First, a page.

The biggest impact Zito has made on the Giants is in the accounting department. But, he has playoff experience, and the need of a long man may be a greater concern in a long series. Still, his general ineffectiveness makes him a long shot to make the team, especially if it is in lieu of a hard-throwing reliever, or even an athletic position player who would provide some speed or athleticism off the bench.
Lefty Dan Runzler and righty Chris Ray may both garner some consideration too if the team elects to got with 12 pitchers.
The Giants key to winning is simple: Pitching.
The organization has been stockpiling young arms for most of GM Brian Sabean’s tenure, and it’s finally paying dividends. If the Giants can minimize the Phillies juggernaut offense, they stand a serious chance. But the offense will have to do it’s part. Their magic number is 4, as in runs. The Giants are 69-13 (0-1 in the postseason) (.841 winning percentage) when the score four runs or more.
The Giants absolutely have to take at least one game in Philadelphia, but that may be easier said that done. Still, the Giants were 5-1 against Halladay, Oswalt and Hamels this season. Of course, they beat Halladay in April, Oswalt three times when he was with the Astros – and likely slightly disinterested. The biggest coop would be taking out Halladay and cementing an early 1-0 lead. It’s crazy talk the way the big right hander has pitched this season, but lifetime he’s 0-2 with a 7.23 ERA against the Giants.
As they’ve proven throughout the year, the hitters can leave the pitchers in the lurch. Twice during the regular season the Giants lost games in which they allowed opponents just one hit. One hit! Perhaps their biggest offensive weapon in the first round was Cody Ross who was one of the outfielders Sabean piled on his plate while in line at the waiver wire buffet this summer. And Ross was only acquired, in part at least, to block him from the Padres.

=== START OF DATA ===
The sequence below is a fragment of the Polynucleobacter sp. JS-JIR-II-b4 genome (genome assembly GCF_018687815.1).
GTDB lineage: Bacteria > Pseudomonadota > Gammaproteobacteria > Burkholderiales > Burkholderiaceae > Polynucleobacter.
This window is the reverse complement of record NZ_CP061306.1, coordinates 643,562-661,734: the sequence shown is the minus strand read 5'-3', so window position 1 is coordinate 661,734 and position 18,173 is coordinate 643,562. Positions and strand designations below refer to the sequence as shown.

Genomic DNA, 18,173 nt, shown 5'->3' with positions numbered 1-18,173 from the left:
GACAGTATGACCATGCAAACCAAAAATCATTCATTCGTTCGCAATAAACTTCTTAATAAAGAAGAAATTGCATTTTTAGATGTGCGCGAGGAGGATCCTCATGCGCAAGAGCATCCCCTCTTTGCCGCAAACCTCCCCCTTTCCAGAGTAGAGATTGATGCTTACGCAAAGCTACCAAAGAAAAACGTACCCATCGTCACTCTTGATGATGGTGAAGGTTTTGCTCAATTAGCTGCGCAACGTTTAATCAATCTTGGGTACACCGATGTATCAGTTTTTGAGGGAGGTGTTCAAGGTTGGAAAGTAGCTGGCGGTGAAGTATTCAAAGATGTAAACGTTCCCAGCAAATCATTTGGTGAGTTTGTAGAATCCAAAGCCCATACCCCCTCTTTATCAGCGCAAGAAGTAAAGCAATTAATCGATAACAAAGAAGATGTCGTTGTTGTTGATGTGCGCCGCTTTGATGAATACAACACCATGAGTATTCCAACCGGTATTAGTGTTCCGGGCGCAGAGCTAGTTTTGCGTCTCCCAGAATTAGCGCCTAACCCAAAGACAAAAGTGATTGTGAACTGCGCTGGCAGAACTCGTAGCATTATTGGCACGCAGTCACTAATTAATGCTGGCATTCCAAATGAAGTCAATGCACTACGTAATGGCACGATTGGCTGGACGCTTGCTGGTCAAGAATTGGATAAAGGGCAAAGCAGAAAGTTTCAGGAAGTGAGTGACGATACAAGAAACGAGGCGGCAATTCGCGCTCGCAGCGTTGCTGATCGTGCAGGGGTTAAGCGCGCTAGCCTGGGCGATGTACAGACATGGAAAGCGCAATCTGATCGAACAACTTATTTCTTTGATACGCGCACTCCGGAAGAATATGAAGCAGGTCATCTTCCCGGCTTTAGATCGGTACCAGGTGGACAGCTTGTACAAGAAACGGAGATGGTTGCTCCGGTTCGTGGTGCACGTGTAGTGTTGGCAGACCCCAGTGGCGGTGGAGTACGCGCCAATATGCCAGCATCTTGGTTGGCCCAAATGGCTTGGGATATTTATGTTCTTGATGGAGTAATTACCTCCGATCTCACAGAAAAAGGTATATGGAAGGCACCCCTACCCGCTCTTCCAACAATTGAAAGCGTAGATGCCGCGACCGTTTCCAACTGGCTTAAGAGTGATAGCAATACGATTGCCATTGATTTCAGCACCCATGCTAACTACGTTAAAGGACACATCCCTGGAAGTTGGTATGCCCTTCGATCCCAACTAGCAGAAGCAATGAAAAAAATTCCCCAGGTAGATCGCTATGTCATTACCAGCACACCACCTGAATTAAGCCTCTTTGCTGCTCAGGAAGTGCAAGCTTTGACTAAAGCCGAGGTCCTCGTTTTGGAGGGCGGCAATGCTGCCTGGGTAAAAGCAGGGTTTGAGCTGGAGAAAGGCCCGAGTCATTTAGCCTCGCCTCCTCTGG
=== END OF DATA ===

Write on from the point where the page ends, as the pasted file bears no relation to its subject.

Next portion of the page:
Phillies in six. The Giants are a team of rag-tag parts, the most expensive of which will be on the bench for the majority of the NLCS. The Giant pitching has done the job all year, but to down the Phillies American League-style lineup four times in seven tries is asking too much. Still, don’t expect there to be many lopsided victories. It should be a close series and a nail-biter for both teams.
Well, Philadelphia, you’ve gotten a good look at the Giants, you know what to expect of the Phillies.
Their lineup will look like this, more likely than not:
Shane Victorino: .259, 18 HR, 69 RBIs
Placido Polanco: .298, 6 HR, 52 RBIs
Chase Utley: .275, 16 HR, 65 RBIs
Ryan Howard: .278, 31 HR, 106 RBIs
Jayson Werth: .296, 27 HR, 85 RBIs
Jimmy Rollins: .243, 8 HR, 41 RBIs
Raul Ibanez: .275, 16 HR, 83 RBIs
Carlos Ruiz: .302, 8 HR, 52 RBIs
This line-up clearly goes to the Philadelphia Phillies, as from 1-8 they are an elite batting team. Due to injuries and the like, their numbers have fallen off considerably, but the pitching and timely hitting has proven to be enough, even more, at times the Phils needed it.
Their starting pitching rotation will be:
Roy Halladay: 21-10, 2.44 ERA, 250.2 IP
Cole Hamels: 12-11, 3.09 ERA, 206.2 IP
Roy Oswalt: 13-13, 2.73 ERA, 211.2 IP
Joe Blanton: 9-6, 4.82 ERA, 175.2 IP
Kyle Kendrick: 11-10, 4.73 ERA, 180.2 IP
Although Blanton and Kendrick are listed here, likely, only Blanton could see a start in this series depending on how everything goes.
If all is going well, the Phils will probably give Blanton the green light, in effort to let the other starters stay on normal rest.
If things get crucial, however, Halladay could be back on short rest.
My prediction for this series is that this will only go six games, at the most. My gut tells me five, or maybe even another sweep. I see the bats of old waking up for this series, because they know the kind of pitching they are up against. Likely that is their point of focus.